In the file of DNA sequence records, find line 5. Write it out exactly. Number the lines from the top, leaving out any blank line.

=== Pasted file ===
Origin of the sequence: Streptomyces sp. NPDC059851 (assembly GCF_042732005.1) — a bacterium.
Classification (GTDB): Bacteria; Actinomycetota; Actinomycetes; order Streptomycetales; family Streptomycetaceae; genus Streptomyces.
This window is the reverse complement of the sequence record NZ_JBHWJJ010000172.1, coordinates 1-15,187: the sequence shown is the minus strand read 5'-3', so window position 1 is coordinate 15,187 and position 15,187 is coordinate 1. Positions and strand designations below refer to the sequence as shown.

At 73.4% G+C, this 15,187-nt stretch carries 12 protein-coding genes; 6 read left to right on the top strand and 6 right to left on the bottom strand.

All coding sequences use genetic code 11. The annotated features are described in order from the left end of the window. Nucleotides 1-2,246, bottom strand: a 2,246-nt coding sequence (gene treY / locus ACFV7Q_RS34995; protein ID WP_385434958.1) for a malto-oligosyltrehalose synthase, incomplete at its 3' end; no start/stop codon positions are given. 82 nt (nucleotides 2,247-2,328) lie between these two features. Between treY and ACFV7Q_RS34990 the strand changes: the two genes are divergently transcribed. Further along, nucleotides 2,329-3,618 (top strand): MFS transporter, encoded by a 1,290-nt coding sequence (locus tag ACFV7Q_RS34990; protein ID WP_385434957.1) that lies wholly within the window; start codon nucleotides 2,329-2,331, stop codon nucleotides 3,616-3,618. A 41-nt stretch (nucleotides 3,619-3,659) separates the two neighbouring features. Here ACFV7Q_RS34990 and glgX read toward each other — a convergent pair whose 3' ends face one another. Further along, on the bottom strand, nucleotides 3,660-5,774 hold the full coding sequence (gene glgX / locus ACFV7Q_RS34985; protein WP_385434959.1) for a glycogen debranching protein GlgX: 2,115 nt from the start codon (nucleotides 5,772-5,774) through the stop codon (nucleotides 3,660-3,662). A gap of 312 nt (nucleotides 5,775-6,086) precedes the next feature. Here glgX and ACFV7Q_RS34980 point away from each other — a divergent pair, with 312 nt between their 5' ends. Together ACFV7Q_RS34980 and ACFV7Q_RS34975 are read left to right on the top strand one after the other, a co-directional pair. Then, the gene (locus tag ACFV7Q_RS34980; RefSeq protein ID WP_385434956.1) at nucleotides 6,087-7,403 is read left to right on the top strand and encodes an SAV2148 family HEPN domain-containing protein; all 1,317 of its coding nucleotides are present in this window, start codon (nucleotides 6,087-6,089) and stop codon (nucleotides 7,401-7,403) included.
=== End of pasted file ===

All coding sequences use genetic code 11. The annotated features are described in order from the left end of the window. Nucleotides 1-2,246, bottom strand: a 2,246-nt coding sequence (gene treY / locus ACFV7Q_RS34995; protein ID WP_385434958.1) for a malto-oligosyltrehalose synthase, incomplete at its 3' end; no start/stop codon positions are given. 82 nt (nucleotides 2,247-2,328) lie between these two features. Between treY and ACFV7Q_RS34990 the strand changes: the two genes are divergently transcribed. Further along, nucleotides 2,329-3,618 (top strand): MFS transporter, encoded by a 1,290-nt coding sequence (locus tag ACFV7Q_RS34990; protein ID WP_385434957.1) that lies wholly within the window; start codon nucleotides 2,329-2,331, stop codon nucleotides 3,616-3,618. A 41-nt stretch (nucleotides 3,619-3,659) separates the two neighbouring features. Here ACFV7Q_RS34990 and glgX read toward each other — a convergent pair whose 3' ends face one another. Further along, on the bottom strand, nucleotides 3,660-5,774 hold the full coding sequence (gene glgX / locus ACFV7Q_RS34985; protein WP_385434959.1) for a glycogen debranching protein GlgX: 2,115 nt from the start codon (nucleotides 5,772-5,774) through the stop codon (nucleotides 3,660-3,662). A gap of 312 nt (nucleotides 5,775-6,086) precedes the next feature. Here glgX and ACFV7Q_RS34980 point away from each other — a divergent pair, with 312 nt between their 5' ends. Together ACFV7Q_RS34980 and ACFV7Q_RS34975 are read left to right on the top strand one after the other, a co-directional pair. Then, the gene (locus tag ACFV7Q_RS34980; RefSeq protein ID WP_385434956.1) at nucleotides 6,087-7,403 is read left to right on the top strand and encodes an SAV2148 family HEPN domain-containing protein; all 1,317 of its coding nucleotides are present in this window, start codon (nucleotides 6,087-6,089) and stop codon (nucleotides 7,401-7,403) included.